In 2018, the kind of strategy advertising planners are pining for might be happening in a branding agency.
When I was just starting out in advertising strategy, I saw a job spec for a brand strategy position in a branding agency. It spoke about the ability to shape a brand, to give it purpose and meaning and to ensure that those were not just words on paper but behaviours that one could sense in everything the company did. That, I felt, was the ultimate strategy for a planner.
I loved it but ended up not applying. I was worried that my ad/comms planning background would be an obstacle. Looking back, I realise that could have been a career-defining move, the kind of shift that seems lateral but actually makes a lot of sense in the long run. I later had the chance to meet and work with Stefan and Adriana, the people who founded and run Storience, and I realised that what I did was not that different from what they did.
So when they told me they were hiring, I said they should look for ad planners too.
Why would a planner in an ad agency consider joining a branding agency? First and foremost, because you’ll have the chance to lay the foundation of brands. To be there when it all starts. And to create something more lasting than a campaign. With some luck, 10-15 years from now you’ll be able to walk on the street, point to a logo or product on the shelf and say, “We branded that.”
Then, there’s the “mission thing.” As strategists in 2018, we’re finding that what you say is trumped by what you stand for and how you show it. The obsession with a brand’s mission and Dove-like comms is real and as a brand strategist working in a branding agency that would be your bread and butter. Because what we call a brand’s mission, branding agencies have called purpose and worked on for a very long time. What I also love about Storience is they are not shy to qualify what type of purpose they’re looking to develop. The agency prides itself on doing #BrandingforGood, a strategic framing of brand purpose which emphasizes a brand’s positive impact on the world.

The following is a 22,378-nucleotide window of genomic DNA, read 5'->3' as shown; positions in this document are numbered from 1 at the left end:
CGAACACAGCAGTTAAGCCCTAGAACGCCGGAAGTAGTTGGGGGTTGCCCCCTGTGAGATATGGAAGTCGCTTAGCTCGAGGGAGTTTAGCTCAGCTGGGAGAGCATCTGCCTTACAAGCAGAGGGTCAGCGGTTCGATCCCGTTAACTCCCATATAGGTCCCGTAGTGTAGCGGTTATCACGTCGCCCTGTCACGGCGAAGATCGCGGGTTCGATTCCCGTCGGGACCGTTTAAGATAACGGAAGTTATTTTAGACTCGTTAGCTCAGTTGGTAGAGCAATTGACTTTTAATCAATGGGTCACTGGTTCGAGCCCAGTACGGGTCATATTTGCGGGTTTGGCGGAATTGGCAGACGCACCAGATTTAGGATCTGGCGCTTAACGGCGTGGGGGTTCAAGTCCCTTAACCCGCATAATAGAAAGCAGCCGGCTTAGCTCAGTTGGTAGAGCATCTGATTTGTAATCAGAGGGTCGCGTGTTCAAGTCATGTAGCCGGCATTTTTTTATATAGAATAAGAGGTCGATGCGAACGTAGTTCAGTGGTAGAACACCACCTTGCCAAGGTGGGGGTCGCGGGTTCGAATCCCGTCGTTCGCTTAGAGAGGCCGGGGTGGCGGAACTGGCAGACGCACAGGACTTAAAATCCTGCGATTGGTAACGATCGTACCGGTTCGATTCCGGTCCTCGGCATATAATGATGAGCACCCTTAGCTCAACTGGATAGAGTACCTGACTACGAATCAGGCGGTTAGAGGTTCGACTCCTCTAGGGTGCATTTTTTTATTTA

If you’re like me, another strong reason to join a branding agency is their consumer-centricity and their preoccupation with best defining what makes people tick. Having chatted to Adriana (Storience Managing Partner), I’ve found they do over 200 hours of research per new client. That is time clients are happy to allow for and pay for. You also don’t miss out on working with creative folk as branding strategy is developed in tandem with designers and creative directors. And, in the case of Storience, the ideation process is done in partnership with the executive functions of the client so you will have access to the right people all the time.
Finally, while this is a career shift for an ad planner, it’s not a radical one at all. Your skills are transferable. Ad agencies have brand planners and branding agencies have brand strategists. Traditionally, brand planners decide what brands say and brand strategists craft the brand’s purpose and behaviours. Both specialisms work, clearly, within the same space.
Brand planners may be concerned that branding is a more “subdued” manifestation of strategy. After all, brand planning in an ad agency tends to be more “visible” (if one can call planning visible at all). It feels external facing, concerned with what consumers should hear. Brand strategists sometimes feel more inwardly focused, concerned with developing frameworks which drive business decisions, internal structures, sourcing and partnership strategies, product packaging etc. Some people might think this is lacking in “pizzazz” (again if one thinks ad planning is all that full of pizzazz). But Adriana tells me that at Storience, strategists develop comms frameworks as well for the brands they create. And the extra is that they get to touch some of the stuff planners only dream of: operations, HR decisions, supply chain decisions and CSR/sponsorship opportunities. With all that power, comms might feel like “just one brief.”
If any of the above rings a familiar bell to you, have a look at the job spec here and do NOT be like me. Don’t second guess your chances of being called for an interview if you come from an ad agency. It may be, for you, that lateral, career-defining moment.
Bogdana is Head of Strategy at Poke, a London digital agency part of the Publicis Groupe. Bogdana came to Poke by way of Google and McCann, having led strategy work for various clients in the telco, FMCG and tech industries.